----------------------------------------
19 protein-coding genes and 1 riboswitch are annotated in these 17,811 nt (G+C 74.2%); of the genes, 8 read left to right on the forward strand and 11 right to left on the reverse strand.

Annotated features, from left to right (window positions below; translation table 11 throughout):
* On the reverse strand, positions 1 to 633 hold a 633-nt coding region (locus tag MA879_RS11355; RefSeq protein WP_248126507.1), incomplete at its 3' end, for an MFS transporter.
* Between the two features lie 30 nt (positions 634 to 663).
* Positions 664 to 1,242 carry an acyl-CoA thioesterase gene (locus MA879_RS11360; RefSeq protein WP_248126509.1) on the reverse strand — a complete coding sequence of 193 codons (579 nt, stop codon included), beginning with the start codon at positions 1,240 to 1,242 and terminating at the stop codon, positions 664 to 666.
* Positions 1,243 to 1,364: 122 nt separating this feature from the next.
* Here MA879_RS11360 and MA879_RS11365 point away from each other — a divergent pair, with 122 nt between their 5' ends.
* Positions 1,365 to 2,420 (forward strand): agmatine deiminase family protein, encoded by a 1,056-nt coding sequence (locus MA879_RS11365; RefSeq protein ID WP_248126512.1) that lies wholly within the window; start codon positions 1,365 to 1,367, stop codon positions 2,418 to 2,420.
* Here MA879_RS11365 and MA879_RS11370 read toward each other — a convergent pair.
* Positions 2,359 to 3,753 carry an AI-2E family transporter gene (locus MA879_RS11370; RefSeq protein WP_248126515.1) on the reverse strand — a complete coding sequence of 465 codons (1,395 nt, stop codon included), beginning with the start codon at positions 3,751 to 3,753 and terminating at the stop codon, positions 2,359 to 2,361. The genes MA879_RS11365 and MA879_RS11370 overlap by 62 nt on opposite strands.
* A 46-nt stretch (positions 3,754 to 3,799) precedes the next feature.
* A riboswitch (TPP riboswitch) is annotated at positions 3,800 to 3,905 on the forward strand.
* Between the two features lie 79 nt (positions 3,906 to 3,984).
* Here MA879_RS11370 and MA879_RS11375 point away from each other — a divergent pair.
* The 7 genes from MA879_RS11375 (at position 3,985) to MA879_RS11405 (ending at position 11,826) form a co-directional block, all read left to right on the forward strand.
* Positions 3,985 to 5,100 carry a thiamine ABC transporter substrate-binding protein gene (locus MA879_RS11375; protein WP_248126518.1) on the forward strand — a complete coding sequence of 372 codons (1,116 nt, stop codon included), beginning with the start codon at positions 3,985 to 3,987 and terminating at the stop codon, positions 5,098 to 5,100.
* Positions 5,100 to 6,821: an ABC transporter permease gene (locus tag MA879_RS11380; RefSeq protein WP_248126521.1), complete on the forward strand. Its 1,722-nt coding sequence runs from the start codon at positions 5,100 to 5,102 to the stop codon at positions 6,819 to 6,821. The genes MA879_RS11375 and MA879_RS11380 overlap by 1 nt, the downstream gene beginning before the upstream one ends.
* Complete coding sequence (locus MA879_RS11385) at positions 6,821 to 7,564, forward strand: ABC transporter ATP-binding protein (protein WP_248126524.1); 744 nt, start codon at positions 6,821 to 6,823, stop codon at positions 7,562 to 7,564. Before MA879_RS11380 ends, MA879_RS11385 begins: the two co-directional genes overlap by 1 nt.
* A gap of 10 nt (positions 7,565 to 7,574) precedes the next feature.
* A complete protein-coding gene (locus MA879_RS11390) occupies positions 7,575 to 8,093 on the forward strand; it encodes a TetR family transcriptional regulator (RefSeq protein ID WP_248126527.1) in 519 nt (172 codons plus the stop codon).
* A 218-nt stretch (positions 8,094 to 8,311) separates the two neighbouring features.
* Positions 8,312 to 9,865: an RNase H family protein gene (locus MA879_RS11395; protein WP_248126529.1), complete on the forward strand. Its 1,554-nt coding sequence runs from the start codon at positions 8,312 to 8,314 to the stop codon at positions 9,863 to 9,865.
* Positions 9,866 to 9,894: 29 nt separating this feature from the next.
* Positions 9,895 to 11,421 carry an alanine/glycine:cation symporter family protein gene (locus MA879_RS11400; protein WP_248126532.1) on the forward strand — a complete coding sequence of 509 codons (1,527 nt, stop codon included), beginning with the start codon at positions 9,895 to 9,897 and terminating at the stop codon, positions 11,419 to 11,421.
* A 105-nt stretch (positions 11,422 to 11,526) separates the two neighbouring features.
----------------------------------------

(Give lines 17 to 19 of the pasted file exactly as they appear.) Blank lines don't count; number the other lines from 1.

* Positions 5,100 to 6,821: an ABC transporter permease gene (locus tag MA879_RS11380; RefSeq protein WP_248126521.1), complete on the forward strand. Its 1,722-nt coding sequence runs from the start codon at positions 5,100 to 5,102 to the stop codon at positions 6,819 to 6,821. The genes MA879_RS11375 and MA879_RS11380 overlap by 1 nt, the downstream gene beginning before the upstream one ends.
* Complete coding sequence (locus MA879_RS11385) at positions 6,821 to 7,564, forward strand: ABC transporter ATP-binding protein (protein WP_248126524.1); 744 nt, start codon at positions 6,821 to 6,823, stop codon at positions 7,562 to 7,564. Before MA879_RS11380 ends, MA879_RS11385 begins: the two co-directional genes overlap by 1 nt.
* A gap of 10 nt (positions 7,565 to 7,574) precedes the next feature.